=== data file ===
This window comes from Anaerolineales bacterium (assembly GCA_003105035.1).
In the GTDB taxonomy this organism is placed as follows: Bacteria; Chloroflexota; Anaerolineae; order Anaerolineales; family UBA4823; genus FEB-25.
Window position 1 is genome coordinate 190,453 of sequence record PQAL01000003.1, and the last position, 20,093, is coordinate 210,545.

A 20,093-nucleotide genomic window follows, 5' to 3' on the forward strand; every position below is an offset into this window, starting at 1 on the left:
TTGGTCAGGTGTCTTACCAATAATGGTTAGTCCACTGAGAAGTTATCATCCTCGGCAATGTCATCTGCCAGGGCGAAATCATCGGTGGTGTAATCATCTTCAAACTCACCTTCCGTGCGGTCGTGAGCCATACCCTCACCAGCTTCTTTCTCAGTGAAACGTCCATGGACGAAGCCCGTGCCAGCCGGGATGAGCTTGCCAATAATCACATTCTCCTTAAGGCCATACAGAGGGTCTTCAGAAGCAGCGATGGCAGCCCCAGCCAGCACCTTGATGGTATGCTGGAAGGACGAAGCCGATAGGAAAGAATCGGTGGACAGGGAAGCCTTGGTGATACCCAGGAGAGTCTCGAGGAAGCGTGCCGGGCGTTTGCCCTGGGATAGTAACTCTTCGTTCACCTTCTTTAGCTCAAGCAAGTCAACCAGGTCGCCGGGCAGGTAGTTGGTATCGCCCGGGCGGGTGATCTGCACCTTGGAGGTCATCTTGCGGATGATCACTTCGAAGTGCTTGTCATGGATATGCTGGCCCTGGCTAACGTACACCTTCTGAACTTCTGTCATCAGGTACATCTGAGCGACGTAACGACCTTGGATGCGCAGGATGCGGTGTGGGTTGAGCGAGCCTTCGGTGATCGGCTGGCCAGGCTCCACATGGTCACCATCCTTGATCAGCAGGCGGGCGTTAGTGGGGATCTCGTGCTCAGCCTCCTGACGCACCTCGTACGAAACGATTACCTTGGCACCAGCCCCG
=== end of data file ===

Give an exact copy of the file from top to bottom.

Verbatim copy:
This window comes from Anaerolineales bacterium (assembly GCA_003105035.1).
In the GTDB taxonomy this organism is placed as follows: Bacteria; Chloroflexota; Anaerolineae; order Anaerolineales; family UBA4823; genus FEB-25.
Window position 1 is genome coordinate 190,453 of sequence record PQAL01000003.1, and the last position, 20,093, is coordinate 210,545.

A 20,093-nucleotide genomic window follows, 5' to 3' on the forward strand; every position below is an offset into this window, starting at 1 on the left:
TTGGTCAGGTGTCTTACCAATAATGGTTAGTCCACTGAGAAGTTATCATCCTCGGCAATGTCATCTGCCAGGGCGAAATCATCGGTGGTGTAATCATCTTCAAACTCACCTTCCGTGCGGTCGTGAGCCATACCCTCACCAGCTTCTTTCTCAGTGAAACGTCCATGGACGAAGCCCGTGCCAGCCGGGATGAGCTTGCCAATAATCACATTCTCCTTAAGGCCATACAGAGGGTCTTCAGAAGCAGCGATGGCAGCCCCAGCCAGCACCTTGATGGTATGCTGGAAGGACGAAGCCGATAGGAAAGAATCGGTGGACAGGGAAGCCTTGGTGATACCCAGGAGAGTCTCGAGGAAGCGTGCCGGGCGTTTGCCCTGGGATAGTAACTCTTCGTTCACCTTCTTTAGCTCAAGCAAGTCAACCAGGTCGCCGGGCAGGTAGTTGGTATCGCCCGGGCGGGTGATCTGCACCTTGGAGGTCATCTTGCGGATGATCACTTCGAAGTGCTTGTCATGGATATGCTGGCCCTGGCTAACGTACACCTTCTGAACTTCTGTCATCAGGTACATCTGAGCGACGTAACGACCTTGGATGCGCAGGATGCGGTGTGGGTTGAGCGAGCCTTCGGTGATCGGCTGGCCAGGCTCCACATGGTCACCATCCTTGATCAGCAGGCGGGCGTTAGTGGGGATCTCGTGCTCAGCCTCCTGACGCACCTCGTACGAAACGATTACCTTGGCACCAGCCCCG